Gagename
Latitude
(decimal
degrees)
Longitude
(deci mal
degrees)
Elevation
(meters)
Catchment
area(km2)
Periodof
record
EuphratesatBagistas 39.450 38.483 1,277 15,562 19751982
Euphrates at Murat
38 692
39 929
1000
25 447
1975 1985
Euphrates
at
Murat
38
.
692
39
.
929
1
,
000

25
,
447

1975
1985
Khazi ratManquba 36.300 43.550 549 2,900 19441994
KhabuatZakho 37.133 42.683 254 3,500 19 581988
Page 42 of 44
[mm/day,millimeterspe rday]
C lib t d ttd
Table2.GeneraldescriptionoflithologicunitsusedintheBasinCharacterizationMode l,includinginitial esti matesof
hydrauli cconductiv ityandfinalcalibratedsaturatedhydraulicconductivity.
Generallithologicdescripti on
C
a
lib
ra
t
e
d
sa
t
ura
t
e
d
hydrauli cconductiv ity
(mm/day)
Initialestimateofhydraulic
conducti vity(mm/day)
Active marsh de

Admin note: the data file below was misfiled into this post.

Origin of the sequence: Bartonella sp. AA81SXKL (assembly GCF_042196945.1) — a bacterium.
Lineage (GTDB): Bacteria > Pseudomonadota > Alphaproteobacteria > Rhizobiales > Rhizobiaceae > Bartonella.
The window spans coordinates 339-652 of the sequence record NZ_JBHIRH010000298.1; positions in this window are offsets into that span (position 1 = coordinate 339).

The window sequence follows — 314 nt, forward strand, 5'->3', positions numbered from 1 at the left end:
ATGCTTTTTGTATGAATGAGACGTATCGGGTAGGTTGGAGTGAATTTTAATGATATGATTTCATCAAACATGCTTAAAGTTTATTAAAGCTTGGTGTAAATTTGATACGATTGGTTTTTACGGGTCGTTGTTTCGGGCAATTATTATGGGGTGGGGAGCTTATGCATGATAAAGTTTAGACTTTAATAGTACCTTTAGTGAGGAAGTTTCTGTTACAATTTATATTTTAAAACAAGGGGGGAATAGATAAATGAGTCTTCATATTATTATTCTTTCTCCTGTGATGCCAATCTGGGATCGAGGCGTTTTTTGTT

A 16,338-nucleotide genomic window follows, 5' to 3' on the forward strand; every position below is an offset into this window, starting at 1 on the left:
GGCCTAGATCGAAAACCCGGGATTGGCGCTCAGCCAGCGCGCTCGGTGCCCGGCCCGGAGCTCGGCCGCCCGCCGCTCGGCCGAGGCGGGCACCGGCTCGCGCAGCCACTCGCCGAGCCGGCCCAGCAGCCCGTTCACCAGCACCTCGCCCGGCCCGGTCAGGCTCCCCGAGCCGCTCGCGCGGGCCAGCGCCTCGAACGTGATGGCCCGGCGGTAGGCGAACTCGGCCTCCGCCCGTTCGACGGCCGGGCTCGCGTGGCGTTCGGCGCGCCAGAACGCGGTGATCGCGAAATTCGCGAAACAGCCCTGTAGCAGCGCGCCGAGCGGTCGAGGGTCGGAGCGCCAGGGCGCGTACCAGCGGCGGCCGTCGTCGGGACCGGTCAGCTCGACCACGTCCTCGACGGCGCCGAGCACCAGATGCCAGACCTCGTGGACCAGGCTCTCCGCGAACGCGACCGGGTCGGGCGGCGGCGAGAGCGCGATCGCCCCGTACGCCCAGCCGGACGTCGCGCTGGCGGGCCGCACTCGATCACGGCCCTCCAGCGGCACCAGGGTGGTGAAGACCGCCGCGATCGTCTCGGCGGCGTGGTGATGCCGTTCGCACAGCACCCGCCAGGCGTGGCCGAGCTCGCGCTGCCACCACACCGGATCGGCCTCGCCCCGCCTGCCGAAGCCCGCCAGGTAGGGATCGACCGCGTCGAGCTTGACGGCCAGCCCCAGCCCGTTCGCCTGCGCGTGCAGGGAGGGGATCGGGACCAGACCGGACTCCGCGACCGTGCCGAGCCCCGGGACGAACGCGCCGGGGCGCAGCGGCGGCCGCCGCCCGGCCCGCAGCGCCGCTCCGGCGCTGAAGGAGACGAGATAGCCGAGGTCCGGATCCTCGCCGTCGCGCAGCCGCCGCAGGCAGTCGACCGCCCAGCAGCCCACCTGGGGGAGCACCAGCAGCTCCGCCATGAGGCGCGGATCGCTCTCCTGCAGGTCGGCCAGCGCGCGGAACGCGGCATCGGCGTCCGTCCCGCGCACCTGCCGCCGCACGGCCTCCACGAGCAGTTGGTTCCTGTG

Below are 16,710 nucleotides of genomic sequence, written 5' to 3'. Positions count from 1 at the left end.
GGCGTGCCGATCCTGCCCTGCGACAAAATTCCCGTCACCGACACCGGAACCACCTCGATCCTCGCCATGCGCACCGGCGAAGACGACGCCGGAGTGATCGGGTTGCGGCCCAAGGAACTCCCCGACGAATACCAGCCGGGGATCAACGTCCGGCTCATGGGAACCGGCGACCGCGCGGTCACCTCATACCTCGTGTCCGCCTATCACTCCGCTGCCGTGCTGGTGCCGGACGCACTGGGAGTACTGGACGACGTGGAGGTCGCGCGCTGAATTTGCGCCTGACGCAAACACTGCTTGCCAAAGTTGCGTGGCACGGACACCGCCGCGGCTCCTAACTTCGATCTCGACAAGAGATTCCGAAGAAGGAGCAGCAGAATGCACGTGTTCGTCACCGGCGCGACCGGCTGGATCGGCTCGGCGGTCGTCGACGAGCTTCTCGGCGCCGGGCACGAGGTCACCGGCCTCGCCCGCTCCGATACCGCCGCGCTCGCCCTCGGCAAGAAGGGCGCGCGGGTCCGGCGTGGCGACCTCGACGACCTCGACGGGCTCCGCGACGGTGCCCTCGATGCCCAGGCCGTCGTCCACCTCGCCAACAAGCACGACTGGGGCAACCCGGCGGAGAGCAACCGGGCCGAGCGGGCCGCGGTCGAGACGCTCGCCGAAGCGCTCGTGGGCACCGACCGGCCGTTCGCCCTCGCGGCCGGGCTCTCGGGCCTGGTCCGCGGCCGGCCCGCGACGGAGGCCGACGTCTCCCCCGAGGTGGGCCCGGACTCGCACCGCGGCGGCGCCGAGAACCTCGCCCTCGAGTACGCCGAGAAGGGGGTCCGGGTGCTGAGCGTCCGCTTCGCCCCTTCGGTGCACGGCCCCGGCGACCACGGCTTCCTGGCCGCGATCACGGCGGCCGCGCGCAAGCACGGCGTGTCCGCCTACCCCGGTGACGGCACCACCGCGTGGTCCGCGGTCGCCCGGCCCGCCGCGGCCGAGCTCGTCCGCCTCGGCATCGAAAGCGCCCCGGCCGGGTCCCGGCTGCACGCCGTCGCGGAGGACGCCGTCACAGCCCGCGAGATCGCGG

p
osits 100.
0
500
Aeolian 4,000.
0
10,00
0
Ar
g
illaceous marl, ar
g
illaceous limestone, and shale 20.
0
500
Bammu Con
g
lomerate 50.
0
10,00
0
Carbonate 30.
0
10,00
0
Carbonate 30.
0
5,000
Carbonate 30.
0
1,000
Carbonate 30.
0
8
Carbonate, shale 10.
0
500
Chalk
y
and cr
y
stalline limestones with marl and chert 1.0
10
De
p
ression-fill de
p
osits 0.1
500
Dolomite and dolomitic limestone with
gyp
sum and anh
y
drite beds 5.0
1,000
Dolomite and finel
y
recr
y
stallised limestone 20.
0
1
Dolomites, limestone, ar
g
illaceous chalk
y
limestone,
p
hos
p
horite 1.0
500
Dolomitized limestone with shale 10.
0
500
Et i bkh
20
100
E
s
t
uar
i
ne sa
bkh
a
2
.
0
100
Eva
p
orites
(gyp
sum, marl, and limestone
)
5.0
5,000
Eva
p
orites
(gyp
sum, marl, and limestone
)
20.
0
1,000
Eva
p
orites
(gyp
sum, marl, and limestone
)
with
(
im
p
ermeable
)
mudstone 0.5
500
Eva
p
orites
(gyp
sum, marl, and limestone